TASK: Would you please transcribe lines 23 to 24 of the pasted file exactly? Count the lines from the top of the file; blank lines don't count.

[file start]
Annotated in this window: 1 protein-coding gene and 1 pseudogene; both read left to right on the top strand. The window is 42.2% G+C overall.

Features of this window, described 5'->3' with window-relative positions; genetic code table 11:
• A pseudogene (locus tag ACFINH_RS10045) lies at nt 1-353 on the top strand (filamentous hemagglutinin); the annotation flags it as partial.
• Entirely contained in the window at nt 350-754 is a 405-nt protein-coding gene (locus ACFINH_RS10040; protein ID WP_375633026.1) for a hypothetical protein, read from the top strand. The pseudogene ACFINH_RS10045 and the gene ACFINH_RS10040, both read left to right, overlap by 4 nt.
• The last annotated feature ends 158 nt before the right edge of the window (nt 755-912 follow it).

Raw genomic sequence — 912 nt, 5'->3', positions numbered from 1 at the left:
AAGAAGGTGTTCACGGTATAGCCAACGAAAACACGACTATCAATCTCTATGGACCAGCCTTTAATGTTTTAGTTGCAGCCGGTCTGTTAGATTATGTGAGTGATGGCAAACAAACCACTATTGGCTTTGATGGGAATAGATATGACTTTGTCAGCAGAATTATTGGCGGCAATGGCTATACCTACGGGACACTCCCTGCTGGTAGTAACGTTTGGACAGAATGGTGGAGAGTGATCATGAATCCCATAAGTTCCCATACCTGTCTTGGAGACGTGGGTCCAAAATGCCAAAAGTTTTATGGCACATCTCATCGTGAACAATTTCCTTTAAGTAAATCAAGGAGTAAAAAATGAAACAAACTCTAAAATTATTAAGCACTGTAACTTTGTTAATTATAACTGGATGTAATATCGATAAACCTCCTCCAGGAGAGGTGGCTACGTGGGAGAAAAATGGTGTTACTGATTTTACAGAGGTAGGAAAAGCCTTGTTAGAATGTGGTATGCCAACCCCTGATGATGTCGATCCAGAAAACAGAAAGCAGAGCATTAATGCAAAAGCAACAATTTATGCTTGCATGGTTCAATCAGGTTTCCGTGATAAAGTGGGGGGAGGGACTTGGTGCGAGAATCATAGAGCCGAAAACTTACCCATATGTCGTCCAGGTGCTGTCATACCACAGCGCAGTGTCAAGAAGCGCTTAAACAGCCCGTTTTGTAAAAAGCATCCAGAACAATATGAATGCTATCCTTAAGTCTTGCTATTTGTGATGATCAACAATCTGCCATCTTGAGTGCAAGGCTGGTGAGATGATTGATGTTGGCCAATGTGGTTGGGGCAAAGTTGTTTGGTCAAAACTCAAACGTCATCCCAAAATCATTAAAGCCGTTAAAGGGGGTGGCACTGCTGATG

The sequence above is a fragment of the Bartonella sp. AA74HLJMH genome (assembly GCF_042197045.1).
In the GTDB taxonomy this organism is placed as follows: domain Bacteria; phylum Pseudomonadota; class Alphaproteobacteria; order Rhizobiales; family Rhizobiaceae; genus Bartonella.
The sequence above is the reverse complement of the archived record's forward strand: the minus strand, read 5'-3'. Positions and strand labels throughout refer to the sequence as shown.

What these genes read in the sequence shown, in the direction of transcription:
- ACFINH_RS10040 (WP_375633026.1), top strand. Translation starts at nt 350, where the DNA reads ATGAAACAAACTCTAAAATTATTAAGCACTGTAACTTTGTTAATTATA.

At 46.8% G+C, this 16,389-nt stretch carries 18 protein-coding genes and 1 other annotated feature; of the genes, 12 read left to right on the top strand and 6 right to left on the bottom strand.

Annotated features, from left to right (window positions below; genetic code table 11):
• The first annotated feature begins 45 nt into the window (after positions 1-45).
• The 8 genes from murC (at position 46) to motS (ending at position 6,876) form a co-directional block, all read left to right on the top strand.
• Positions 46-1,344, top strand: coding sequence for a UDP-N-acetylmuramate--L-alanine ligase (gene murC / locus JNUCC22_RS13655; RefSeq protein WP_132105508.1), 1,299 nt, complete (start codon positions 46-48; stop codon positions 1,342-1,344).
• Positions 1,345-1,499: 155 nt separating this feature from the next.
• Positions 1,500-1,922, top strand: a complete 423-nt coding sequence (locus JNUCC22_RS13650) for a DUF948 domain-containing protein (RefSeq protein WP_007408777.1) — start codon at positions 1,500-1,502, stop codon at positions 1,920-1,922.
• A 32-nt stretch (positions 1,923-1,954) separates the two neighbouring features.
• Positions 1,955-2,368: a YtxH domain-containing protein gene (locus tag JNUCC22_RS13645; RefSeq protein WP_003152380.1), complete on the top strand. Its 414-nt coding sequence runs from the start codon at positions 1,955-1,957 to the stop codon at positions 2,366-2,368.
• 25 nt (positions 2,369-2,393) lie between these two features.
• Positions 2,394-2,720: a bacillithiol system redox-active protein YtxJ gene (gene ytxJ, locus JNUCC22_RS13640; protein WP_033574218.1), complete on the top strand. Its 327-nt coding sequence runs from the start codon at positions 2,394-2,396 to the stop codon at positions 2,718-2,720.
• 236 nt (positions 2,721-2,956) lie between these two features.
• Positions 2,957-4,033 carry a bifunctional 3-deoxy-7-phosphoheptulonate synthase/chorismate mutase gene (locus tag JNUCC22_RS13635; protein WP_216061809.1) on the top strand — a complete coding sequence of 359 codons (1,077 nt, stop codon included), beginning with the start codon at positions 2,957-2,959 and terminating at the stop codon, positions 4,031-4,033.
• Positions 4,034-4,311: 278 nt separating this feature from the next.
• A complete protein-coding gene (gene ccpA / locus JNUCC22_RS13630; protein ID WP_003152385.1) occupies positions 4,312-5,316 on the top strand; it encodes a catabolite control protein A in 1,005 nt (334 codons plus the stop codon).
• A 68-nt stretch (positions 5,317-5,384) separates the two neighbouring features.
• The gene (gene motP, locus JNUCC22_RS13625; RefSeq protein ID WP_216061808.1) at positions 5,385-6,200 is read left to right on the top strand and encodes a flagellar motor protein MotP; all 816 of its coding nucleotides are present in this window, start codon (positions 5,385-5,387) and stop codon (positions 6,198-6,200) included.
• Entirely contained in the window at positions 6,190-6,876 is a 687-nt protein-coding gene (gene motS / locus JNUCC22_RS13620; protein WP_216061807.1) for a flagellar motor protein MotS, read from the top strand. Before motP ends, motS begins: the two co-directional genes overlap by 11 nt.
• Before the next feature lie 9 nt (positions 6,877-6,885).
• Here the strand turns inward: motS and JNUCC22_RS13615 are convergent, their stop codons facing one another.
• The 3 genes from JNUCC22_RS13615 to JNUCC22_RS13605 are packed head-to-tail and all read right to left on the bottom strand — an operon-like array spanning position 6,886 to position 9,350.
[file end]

• Positions 2,394-2,720: a bacillithiol system redox-active protein YtxJ gene (gene ytxJ, locus JNUCC22_RS13640; protein WP_033574218.1), complete on the top strand. Its 327-nt coding sequence runs from the start codon at positions 2,394-2,396 to the stop codon at positions 2,718-2,720.
• 236 nt (positions 2,721-2,956) lie between these two features.